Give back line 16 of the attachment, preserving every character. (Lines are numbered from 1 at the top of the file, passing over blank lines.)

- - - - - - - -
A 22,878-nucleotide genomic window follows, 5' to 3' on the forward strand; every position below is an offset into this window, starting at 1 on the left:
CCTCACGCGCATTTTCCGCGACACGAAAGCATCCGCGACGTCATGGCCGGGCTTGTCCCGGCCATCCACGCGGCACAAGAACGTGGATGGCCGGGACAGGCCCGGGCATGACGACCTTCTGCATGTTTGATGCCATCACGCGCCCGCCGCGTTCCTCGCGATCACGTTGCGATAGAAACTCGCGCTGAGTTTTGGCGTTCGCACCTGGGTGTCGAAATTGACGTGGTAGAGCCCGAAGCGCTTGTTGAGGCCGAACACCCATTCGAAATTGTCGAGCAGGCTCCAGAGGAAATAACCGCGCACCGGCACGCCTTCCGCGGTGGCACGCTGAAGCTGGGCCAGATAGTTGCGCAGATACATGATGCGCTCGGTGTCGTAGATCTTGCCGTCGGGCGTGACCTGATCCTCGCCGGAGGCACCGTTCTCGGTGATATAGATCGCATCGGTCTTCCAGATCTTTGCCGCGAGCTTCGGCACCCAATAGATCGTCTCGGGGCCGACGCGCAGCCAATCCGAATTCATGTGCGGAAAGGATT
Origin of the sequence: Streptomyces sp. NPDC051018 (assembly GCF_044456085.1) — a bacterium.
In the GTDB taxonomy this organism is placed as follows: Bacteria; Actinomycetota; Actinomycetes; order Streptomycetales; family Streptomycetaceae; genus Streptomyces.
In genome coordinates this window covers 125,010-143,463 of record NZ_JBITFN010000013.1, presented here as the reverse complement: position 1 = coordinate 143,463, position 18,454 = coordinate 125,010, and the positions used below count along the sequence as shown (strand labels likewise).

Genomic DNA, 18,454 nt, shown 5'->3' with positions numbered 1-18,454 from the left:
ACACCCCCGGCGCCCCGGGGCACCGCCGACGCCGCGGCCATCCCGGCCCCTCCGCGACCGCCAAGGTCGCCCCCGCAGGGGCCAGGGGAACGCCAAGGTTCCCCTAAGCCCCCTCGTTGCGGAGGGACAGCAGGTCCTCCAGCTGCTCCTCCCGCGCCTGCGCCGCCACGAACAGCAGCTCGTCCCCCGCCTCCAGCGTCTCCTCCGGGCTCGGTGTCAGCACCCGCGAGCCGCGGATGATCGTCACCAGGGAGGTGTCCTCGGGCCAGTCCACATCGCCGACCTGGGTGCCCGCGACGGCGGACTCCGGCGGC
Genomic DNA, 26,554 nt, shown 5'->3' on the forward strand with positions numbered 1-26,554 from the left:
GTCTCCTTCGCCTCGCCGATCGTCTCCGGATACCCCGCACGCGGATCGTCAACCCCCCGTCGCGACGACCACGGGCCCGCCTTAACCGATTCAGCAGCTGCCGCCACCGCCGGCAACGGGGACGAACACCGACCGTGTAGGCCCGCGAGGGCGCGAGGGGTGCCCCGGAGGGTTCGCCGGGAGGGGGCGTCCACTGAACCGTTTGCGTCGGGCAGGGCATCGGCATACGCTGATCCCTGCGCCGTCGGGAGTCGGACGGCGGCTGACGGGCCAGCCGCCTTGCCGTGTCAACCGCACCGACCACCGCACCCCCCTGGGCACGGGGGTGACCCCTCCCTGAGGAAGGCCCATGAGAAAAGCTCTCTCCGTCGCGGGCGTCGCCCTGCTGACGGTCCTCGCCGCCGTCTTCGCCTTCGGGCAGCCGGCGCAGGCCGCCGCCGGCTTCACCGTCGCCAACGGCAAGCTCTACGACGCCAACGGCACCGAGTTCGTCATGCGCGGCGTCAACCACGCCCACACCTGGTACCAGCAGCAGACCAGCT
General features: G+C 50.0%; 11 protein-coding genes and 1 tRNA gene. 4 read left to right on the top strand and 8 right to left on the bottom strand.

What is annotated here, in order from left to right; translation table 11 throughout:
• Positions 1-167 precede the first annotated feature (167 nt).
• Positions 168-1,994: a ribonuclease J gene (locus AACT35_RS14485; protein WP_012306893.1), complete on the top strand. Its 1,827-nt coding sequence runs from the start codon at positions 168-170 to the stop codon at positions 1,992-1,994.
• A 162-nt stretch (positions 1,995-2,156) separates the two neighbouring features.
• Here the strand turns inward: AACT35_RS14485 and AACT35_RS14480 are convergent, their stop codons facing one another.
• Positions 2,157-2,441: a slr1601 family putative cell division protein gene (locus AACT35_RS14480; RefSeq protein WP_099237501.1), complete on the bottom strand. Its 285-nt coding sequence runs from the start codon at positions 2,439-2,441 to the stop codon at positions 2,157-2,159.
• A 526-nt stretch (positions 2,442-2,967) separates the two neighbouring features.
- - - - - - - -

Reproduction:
• Positions 2,157-2,441: a slr1601 family putative cell division protein gene (locus AACT35_RS14480; RefSeq protein WP_099237501.1), complete on the bottom strand. Its 285-nt coding sequence runs from the start codon at positions 2,439-2,441 to the stop codon at positions 2,157-2,159.